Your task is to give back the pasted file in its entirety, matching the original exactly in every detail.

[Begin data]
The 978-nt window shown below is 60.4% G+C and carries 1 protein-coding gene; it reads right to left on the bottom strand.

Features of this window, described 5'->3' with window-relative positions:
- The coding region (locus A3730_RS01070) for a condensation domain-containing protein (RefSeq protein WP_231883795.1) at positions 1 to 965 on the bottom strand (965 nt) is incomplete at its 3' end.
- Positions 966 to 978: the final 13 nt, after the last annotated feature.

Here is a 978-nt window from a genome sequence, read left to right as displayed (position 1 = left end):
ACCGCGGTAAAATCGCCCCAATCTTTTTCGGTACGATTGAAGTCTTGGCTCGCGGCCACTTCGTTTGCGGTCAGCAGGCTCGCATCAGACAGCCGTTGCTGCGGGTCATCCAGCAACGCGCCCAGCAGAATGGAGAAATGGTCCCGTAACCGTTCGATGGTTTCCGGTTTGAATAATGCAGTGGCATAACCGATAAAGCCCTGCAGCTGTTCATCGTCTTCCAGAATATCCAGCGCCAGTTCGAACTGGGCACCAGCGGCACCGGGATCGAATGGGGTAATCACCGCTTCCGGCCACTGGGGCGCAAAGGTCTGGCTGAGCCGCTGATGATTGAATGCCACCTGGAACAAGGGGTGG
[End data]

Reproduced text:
The 978-nt window shown below is 60.4% G+C and carries 1 protein-coding gene; it reads right to left on the bottom strand.

Features of this window, described 5'->3' with window-relative positions:
- The coding region (locus A3730_RS01070) for a condensation domain-containing protein (RefSeq protein WP_231883795.1) at positions 1 to 965 on the bottom strand (965 nt) is incomplete at its 3' end.
- Positions 966 to 978: the final 13 nt, after the last annotated feature.

Here is a 978-nt window from a genome sequence, read left to right as displayed (position 1 = left end):
ACCGCGGTAAAATCGCCCCAATCTTTTTCGGTACGATTGAAGTCTTGGCTCGCGGCCACTTCGTTTGCGGTCAGCAGGCTCGCATCAGACAGCCGTTGCTGCGGGTCATCCAGCAACGCGCCCAGCAGAATGGAGAAATGGTCCCGTAACCGTTCGATGGTTTCCGGTTTGAATAATGCAGTGGCATAACCGATAAAGCCCTGCAGCTGTTCATCGTCTTCCAGAATATCCAGCGCCAGTTCGAACTGGGCACCAGCGGCACCGGGATCGAATGGGGTAATCACCGCTTCCGGCCACTGGGGCGCAAAGGTCTGGCTGAGCCGCTGATGATTGAATGCCACCTGGAACAAGGGGTGG